Computer World –
Atlanta-based iXL Enterprises Inc. has become the latest in a string of Web consulting firms to cut staff in an attempt to become profitable.
In a statement yesterday, the company said it will lay off 850 employees, or approximately 35% of its workforce, in order to cut costs and become profitable by early next year. In September, iXL slashed 350 jobs.
In addition, iXL said it will sell off some of its assets to raise money. The company said it plans to focus on serving its top 75 clients -- pared down from 300 -- and target three main industries: financial services, travel and retail/consumer packaged goods.
In the statement, the company said the bulk of the layoffs will occur in the offices it plans to close or sell in Berlin and Hamburg in Germany; Denver; Los Angeles; Sao Paolo, Brazil; and Tokyo.
"We are creating an extremely focused, tightly run company going forward," CEO U. Bertram Ellis said in the statement. "Although we are now a much smaller company than we were six months ago, I believe this will make us a much stronger company as a result."
Preston Dodd, an analyst at Jupiter Research in New York, said the changing Internet landscape is contributing to a longer sales cycle. The demise of dot-coms has reduced the number of potential clients while also taking some pressure off more established companies, which tend to take longer to make decisions, he said.The situation is compounded by the overabundance of Internet consulting firms competing in a shrinking, though still viable business.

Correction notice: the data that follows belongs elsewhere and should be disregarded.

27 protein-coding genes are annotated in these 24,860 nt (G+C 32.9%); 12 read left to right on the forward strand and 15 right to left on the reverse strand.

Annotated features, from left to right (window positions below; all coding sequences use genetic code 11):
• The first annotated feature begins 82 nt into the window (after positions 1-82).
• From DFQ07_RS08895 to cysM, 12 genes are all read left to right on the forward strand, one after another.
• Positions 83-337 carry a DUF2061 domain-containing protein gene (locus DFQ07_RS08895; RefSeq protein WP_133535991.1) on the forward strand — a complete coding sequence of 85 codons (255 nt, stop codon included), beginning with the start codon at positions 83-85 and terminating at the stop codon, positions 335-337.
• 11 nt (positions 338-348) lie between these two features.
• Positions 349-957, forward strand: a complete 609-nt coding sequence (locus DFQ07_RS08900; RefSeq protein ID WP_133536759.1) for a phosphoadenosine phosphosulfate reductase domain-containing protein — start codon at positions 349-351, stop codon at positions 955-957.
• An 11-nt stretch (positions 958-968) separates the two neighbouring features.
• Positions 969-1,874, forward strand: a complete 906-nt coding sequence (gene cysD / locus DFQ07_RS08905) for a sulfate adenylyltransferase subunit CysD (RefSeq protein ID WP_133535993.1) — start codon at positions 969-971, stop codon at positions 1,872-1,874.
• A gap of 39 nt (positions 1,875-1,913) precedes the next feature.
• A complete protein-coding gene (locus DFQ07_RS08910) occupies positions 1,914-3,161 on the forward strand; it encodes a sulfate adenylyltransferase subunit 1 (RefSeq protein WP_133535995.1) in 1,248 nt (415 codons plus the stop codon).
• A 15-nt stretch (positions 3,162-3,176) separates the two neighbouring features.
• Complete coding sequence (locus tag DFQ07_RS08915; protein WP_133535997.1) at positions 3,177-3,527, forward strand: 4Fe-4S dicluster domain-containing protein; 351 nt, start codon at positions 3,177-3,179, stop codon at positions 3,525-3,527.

IXL isn't the only Net consulting firm to suffer recently. Yesterday, Internet technology company MarchFirst Inc. said it was lowering its fourth-quarter earnings estimate and restructuring its business to achieve profitability.
In a statement, the company said it projected revenue of $235 million to $250 million and a loss of 25 to 30 cents per share. The Chicago-based company was expected to earn a profit of 7 cents a share, according to a recent survey of analysts by First Call/Thomson Financial in Boston.
MarchFirst also said it will focus on serving its top 500 clients, significantly scaling back its offerings to smaller dot-coms. The company also said it would now target just seven industries including manufacturing, financial services, high tech and telecommunications, consumer products/retail, health care, media, entertainment/communications and transportation/travel and leisure.
Earlier this month, MarchFirst said it would lay off 1,000 employees, or 10% of its staff, to save $100 million.
On Nov. 10, Luminant Worldwide Corp. in Dallas said it was laying off 175 employees, or 18% of its workforce, and would restructure the business to achieve profitability.